Some Sufi sects which blend certain mystic elements and ideas that advocate purification of the self believe “the lesser Jihad” (holy war) should take a back seat to what Prophet Muhammad considered “the greater Jihad” (purification) and have sought purity of the soul as a pre-requisite to the physical act of resisting and defending Muslim lands. Allah forgave Muslims for fighting in the wars the Quran talks about. This belief in effect changes the application of the Sunnah since, (according to it) the Prophet established Islam by doing just the opposite (fighting being also a part of Islamic spiritual purification). Once again — a done deal just on the first pillar.
In the west, Islamic scholarship is the big gold ring on the money carousel of the cult business.
Particularly in the US, cults which find it difficult to compete with the dynamic nature of authentic Islam often mix the spiritual definition of Islam with their own agenda and claim the mission of Islam to be their own. The most famous example of this is the Black Nationalist movement, the Nation of Islam which attests that Elijah Muhammad (aka Elijah Poole) was given the Quran by Allah who had visited him in the form of Fard Muhammad, a man of Indian descent. Elijah claimed to be the Prophet Muhammad in the Quran, a no brainer first pillar violation.
In the confusion and resulting scandals and conflicts caused by the aforementioned confidence schemes, many Christian groups and cults have attributed the activities of these false Islamic groups to the practices of true Muslims. I find it humorous that these same groups don’t see Jimmy Swaggart’s adultery or Jim Jones’ mass suicide as an indication of the ills Christianity produces in practice. One doesn’t hear people accusing the US Military of moral depravity because soldiers Jeffery Dahmer killed and ate men in Milwaukee and Timothy McVeigh blew up a nursery in Oklahoma City. America dropped two atom bombs on Japan and it is barely mentioned in most western history books about World War II. Yet when the Shiites put a hit on Salman Rushdie’s and practice temporary marriages or Sadaam Hussein socks it to the Kurds, it is blamed on every Muslim that lives today or who has ever walked the earth.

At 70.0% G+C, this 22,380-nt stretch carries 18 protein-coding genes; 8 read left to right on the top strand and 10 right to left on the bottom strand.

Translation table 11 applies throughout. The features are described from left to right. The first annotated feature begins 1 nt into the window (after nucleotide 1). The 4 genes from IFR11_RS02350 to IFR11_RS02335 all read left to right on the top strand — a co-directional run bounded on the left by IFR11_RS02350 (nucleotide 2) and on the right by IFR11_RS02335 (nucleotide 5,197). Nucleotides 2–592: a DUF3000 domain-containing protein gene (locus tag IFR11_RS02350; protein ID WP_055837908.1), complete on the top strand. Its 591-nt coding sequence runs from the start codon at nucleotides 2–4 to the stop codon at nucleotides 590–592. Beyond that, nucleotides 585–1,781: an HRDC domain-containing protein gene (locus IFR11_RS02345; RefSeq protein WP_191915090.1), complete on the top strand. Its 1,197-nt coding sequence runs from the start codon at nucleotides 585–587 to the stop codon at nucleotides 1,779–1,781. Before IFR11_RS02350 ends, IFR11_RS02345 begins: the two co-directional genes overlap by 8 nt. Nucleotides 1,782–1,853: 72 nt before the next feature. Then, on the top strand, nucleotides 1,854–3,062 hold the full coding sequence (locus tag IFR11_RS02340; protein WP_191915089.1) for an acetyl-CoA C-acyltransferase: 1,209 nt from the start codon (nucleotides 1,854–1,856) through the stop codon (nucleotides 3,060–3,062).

Isolated from the rest of the world by two oceans and a censored media with a population that has an illiteracy rate the highest of any modern industrialized country, it is easy to see why such groups thrive and flourish in the US more than any other place in the world.
Marx said once that “religion is the opium of the masses.” In this, I agree with him. The mistake most people make is defining Islam as a religion and attempting to use it to replace the components of the scams they were following to be true to God. An Elijah Poole follower would not be able to simply make a few minor adjustments and become a practicing authentic Muslim. His mislabeling concepts of what faith was and his day to day orientation would have to be relearned because Islam isn’t a religion but a way of life that is practiced every day of the week—not just on the Sabbath.
In order to understand and practice it takes sincerity, humility and a willingness to remodel yourself on the truth found and comprehended while taking life’s lessons with it. Being Muslim makes you a member of group only in the sense that if they follow the truth you are with them. Not being bullied by people who claim to have ‘big’ knowledge and authority is usually the most decisive measure to avoid the snare of deviant sects. It is important to know Allah doesn’t hold you to account for what you don’t know or understand. This sometimes means not belonging to so called ‘Islamic’ groups and having the courage and fortitude to be okay with it. It may help to note that the Sahabah (the source of information about the Prophet’s practice of Islam) had various degrees of knowledge yet they were all considered the Prophet’s exalted companions without going through the formal system in vogue today for Islamic learning. I believe the reason for their rank in the spiritual history is simply they practice what they knew and knew what they practice. Faith was what they were– not just information committed to memory in the erudite Muslim communities.
It is easy to see that in today’s world of gangs, cults, military advisors and ‘big brother’ governments, the trial of faith (as prophesized in the last days of man’s life on earth) on the surface can be more scary than the approach of one’s own death.